Pharmacogenomics and nutrigenomics: synergies and differences

D Ghosh, M A Skinner, W A Laing
<span title="2007-01-10">2007</span> <i title="Springer Nature"> <a target="_blank" rel="noopener" href="" style="color: black;">European Journal of Clinical Nutrition</a> </i> &nbsp;
Box 3.3. Global strategy on diet, physical activity and health World Health Assembly recommendations for diet are: 1 achieve energy balance and a healthy weight; 2 limit energy intake from total fats and shift consumption away from saturated fats to † unsaturated fats and towards the elimination of trans-fatty acids; 3 increase consumption of fruits and vegetables, and legumes, whole grains and nuts; 4 limit the intake of free sugars; ‡ 5 limit salt (sodium) consumption from all sources and
more &raquo; ... re that salt is iodised. In addition, the World Health Assembly recommends that individuals engage in adequate levels of physical activity throughout their lives. † These fats (found in margarine and hydrogenated vegetable oils) also raise cholesterol levels. ‡ The reference to iodising salt (adding iodine) has been added to tackle iodine deficiency (Box 3.1), rather than chronic disease. Although the main constituents of a healthy diet are well known, there is an enormous gap between existing dietary guidelines and what people actually eat (Box 3.4). Box 3.4. What people eat in Europe and the USA According to dietary surveys in 14 European Union states, by 1999 less than 50% of the population in most countries was meeting recommended dietary targets for particular types of foods. Guidelines for fat and saturated fat intake were met by more than half the population in only one country (Portugal), and fruit and vegetable guidelines were met by more than half the population in only a few other Mediterranean countries. In all 14 countries, less than half the 17 GeneWatch UK January 2006 GeneWatch UK January 2006 changes to: fewer people smoking (leading to an estimated 29,715 fewer deaths); lower cholesterol levels, due to dietary changes (an estimated 5,770 fewer deaths) and the use of the cholesterol-lowering drugs called statins (an estimated 2,135 fewer deaths); and lower blood pressure (leading to an estimated 5,870 fewer deaths without using medication, and 1890 fewer 27 deaths from using blood pressure-lowering medication). The study concluded that policies should prioritise population-wide tobacco control and healthier diets. Health inequalities play a significant role in life expectancy and chronic disease, including diet-related diseases. Lack of food, famine and malnutrition are still the biggest problems for poor people in the poorest countries. However, in most middle-income countries the poorest people are now those at the 11 highest risk of obesity and chronic diseases, such as heart disease and diabetes. In Argentina, for example, the diet of the poor has shifted since the 1960s, from a varied balanced one, to one which depends on only 22 basic products, which are selected to satisfy the appetite but 28 are high in fats and sugars. There has also been a major movement from rural areas into the cities, reducing both time and opportunities for exercise. Poor women often allow children and other family members to eat the more nutritious foods and fill up on bread and sweetened teas. Many mothers are obese but also anaemic and lacking in essential micronutrients and iron. It is also common to find 29 overweight or obese mothers with malnourished children. Even in the UK, poorer families tend to eat less healthily, consuming less fruit and vegetables and wholemeal bread and more white bread and processed meat products. Women in low-income groups are particularly likely to skip meals and go short of essential nutrients. Children in low-income families 30 also tend to eat more saturated fat and sugar and fewer vitamins, minerals and dietary fibre. These differences in diet are not primarily due to lack of information about what is healthy or unhealthy, but are more likely to be due to the much lower cost per calorie of foods high in fat and 31 sugar. Other factors include food industry marketing practices (Section 3.2): 'value' and 'economy' 28,30 32 19 GeneWatch UK January 2006 49 McLibel trial (in which McDonald's sued two London activists for criticising their food, labour 50 practices and adverse impact on the environment); the book 'Fast Food Nation' (about the fast food 51 industry in the USA); and the film 'Supersize Me'.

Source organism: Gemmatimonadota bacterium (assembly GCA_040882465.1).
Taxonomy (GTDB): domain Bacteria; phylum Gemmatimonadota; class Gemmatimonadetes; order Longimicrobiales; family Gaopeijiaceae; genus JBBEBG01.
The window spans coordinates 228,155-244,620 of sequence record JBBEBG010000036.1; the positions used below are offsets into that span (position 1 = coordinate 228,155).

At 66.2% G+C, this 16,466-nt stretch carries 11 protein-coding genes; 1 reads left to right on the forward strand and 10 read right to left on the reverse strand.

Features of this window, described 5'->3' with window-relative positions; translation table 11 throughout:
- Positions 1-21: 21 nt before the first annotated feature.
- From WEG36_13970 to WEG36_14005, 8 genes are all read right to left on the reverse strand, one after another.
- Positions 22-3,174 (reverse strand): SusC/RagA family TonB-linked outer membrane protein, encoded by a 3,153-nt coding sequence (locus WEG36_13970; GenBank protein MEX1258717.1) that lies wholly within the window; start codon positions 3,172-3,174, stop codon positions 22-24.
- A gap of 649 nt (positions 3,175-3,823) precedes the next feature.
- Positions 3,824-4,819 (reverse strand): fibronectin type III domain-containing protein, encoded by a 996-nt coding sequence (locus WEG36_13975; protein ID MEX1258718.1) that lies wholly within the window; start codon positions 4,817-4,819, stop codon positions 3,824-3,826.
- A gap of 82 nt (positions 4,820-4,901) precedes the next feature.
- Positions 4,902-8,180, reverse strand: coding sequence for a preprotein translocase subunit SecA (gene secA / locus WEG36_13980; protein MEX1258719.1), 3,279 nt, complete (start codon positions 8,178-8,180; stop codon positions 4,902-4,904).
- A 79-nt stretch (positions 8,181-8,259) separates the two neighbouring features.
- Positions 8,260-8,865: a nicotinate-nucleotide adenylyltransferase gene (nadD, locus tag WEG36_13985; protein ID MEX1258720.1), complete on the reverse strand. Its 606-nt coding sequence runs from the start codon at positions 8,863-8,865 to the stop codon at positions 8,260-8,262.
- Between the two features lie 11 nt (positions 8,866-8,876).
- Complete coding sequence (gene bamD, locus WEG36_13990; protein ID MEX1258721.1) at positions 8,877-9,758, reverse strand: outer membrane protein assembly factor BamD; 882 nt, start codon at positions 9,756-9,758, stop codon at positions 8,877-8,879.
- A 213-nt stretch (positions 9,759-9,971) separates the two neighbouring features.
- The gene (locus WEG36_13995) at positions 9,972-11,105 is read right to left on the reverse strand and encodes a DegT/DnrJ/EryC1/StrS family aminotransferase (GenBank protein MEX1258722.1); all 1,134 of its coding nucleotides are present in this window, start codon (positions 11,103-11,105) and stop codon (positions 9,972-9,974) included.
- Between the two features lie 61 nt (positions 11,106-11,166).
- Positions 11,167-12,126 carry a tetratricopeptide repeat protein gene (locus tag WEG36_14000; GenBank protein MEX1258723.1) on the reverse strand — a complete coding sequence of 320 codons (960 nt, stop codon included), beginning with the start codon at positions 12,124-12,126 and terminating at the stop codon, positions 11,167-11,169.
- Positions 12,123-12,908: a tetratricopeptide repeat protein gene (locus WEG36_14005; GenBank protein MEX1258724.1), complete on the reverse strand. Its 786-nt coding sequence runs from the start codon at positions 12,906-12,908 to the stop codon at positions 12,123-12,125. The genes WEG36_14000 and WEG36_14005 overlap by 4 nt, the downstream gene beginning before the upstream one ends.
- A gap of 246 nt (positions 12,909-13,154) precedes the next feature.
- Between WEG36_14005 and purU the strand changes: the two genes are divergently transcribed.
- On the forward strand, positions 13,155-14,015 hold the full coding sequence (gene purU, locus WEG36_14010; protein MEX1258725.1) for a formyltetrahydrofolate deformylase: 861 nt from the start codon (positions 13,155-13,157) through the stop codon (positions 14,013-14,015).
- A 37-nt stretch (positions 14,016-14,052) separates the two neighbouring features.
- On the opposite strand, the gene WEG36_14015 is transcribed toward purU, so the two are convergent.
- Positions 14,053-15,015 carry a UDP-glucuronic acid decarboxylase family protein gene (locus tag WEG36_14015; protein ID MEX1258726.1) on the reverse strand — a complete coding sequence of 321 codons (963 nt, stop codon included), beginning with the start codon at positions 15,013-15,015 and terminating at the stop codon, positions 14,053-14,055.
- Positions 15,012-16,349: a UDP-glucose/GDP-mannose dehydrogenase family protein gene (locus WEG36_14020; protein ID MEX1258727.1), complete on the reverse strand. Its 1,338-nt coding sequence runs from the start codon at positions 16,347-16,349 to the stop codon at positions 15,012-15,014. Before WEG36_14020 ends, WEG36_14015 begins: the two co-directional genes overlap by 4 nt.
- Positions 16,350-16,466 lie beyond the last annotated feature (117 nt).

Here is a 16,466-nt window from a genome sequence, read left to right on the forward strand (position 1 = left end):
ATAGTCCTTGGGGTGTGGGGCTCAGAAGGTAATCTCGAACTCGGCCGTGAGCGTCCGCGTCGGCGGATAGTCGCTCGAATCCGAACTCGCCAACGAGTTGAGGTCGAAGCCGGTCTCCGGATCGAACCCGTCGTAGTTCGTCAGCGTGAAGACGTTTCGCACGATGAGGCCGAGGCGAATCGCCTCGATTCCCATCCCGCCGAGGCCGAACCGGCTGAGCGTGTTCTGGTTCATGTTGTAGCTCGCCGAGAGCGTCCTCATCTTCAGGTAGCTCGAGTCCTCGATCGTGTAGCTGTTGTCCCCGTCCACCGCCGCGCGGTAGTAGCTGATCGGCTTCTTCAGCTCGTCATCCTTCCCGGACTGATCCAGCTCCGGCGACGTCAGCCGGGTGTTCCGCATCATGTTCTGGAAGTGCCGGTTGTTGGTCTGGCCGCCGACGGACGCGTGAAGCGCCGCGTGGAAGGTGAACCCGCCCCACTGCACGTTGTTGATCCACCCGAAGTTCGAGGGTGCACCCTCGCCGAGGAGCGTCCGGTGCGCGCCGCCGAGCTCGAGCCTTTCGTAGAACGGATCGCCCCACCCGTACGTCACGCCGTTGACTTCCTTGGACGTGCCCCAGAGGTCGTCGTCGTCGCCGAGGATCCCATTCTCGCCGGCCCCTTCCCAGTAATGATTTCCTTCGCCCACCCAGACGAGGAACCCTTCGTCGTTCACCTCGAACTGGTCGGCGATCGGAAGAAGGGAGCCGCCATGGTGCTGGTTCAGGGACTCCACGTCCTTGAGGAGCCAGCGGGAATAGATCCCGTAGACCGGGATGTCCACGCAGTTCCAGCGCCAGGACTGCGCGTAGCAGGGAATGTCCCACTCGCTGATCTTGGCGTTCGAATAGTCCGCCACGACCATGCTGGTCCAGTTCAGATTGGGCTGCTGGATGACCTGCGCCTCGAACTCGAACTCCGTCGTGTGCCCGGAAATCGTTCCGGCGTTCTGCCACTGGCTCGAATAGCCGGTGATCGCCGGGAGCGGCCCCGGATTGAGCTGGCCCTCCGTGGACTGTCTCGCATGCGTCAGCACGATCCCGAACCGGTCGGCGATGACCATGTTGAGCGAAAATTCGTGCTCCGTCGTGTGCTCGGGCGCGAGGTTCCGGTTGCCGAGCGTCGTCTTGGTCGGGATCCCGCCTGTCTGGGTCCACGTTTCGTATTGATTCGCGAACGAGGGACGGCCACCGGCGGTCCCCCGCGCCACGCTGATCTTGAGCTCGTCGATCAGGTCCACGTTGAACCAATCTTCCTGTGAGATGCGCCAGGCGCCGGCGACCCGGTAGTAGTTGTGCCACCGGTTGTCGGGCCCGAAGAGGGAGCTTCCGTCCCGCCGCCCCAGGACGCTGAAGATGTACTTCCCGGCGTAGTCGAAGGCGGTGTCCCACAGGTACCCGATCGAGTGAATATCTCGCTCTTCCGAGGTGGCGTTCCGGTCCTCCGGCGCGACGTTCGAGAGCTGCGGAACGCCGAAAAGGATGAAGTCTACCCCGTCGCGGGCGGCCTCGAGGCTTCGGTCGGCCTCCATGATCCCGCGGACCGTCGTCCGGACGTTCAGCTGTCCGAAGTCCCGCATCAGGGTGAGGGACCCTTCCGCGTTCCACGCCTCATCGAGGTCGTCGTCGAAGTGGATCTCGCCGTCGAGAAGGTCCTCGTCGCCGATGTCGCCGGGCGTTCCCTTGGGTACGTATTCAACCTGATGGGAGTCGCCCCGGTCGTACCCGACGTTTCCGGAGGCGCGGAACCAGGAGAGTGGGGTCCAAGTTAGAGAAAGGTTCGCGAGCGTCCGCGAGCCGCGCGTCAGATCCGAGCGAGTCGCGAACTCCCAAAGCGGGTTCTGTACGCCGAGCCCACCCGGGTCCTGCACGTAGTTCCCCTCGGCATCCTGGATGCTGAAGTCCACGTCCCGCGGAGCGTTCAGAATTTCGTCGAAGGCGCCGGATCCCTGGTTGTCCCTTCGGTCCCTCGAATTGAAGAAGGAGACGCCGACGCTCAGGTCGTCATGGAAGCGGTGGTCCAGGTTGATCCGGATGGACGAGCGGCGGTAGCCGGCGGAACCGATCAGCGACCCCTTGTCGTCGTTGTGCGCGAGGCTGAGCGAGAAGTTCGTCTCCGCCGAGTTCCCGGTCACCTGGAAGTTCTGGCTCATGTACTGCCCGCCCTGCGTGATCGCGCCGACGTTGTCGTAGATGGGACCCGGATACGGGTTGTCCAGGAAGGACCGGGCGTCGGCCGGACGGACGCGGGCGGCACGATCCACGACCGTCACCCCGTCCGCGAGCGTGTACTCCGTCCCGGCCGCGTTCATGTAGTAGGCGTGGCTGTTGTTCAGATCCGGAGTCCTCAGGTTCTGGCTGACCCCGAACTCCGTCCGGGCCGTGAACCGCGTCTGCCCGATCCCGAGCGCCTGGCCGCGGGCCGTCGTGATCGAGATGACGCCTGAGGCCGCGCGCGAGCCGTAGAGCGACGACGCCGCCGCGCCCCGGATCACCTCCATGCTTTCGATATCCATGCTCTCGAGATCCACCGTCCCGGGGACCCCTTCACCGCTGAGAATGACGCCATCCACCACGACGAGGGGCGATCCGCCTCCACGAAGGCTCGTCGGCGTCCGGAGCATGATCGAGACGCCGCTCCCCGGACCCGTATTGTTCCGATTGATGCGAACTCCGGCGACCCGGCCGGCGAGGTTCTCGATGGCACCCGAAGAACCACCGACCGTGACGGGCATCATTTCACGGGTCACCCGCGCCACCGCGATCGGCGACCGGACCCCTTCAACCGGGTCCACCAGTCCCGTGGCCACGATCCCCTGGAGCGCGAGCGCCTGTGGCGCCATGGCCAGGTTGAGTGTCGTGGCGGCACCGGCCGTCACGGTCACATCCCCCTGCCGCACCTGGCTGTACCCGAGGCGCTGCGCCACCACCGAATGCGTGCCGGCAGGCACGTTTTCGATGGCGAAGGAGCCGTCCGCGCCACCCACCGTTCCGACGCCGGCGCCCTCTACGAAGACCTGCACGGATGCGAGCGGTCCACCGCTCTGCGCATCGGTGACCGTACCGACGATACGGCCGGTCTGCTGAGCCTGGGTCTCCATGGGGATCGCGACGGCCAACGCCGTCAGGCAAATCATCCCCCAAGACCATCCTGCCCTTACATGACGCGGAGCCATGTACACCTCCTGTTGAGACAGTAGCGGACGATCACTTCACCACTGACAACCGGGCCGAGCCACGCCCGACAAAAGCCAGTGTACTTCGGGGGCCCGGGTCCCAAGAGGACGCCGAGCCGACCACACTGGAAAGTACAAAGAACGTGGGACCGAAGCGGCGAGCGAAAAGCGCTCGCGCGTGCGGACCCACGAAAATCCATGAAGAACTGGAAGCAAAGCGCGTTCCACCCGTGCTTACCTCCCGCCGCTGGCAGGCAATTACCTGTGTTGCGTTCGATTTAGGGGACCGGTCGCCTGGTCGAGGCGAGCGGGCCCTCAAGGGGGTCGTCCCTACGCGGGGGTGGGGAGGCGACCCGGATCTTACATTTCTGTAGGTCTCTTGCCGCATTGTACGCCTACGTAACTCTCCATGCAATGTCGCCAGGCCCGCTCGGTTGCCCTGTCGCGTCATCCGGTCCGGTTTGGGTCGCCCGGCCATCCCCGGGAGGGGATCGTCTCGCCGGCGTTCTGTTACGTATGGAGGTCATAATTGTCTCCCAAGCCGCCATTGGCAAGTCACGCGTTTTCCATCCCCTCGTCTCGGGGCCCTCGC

<span class="external-identifiers"> <a target="_blank" rel="external noopener noreferrer" href="">doi:10.1038/sj.ejcn.1602590</a> <a target="_blank" rel="external noopener" href="">pmid:17213870</a> <a target="_blank" rel="external noopener" href="">fatcat:xktgj3sn4zae5ehetlo5loskze</a> </span>
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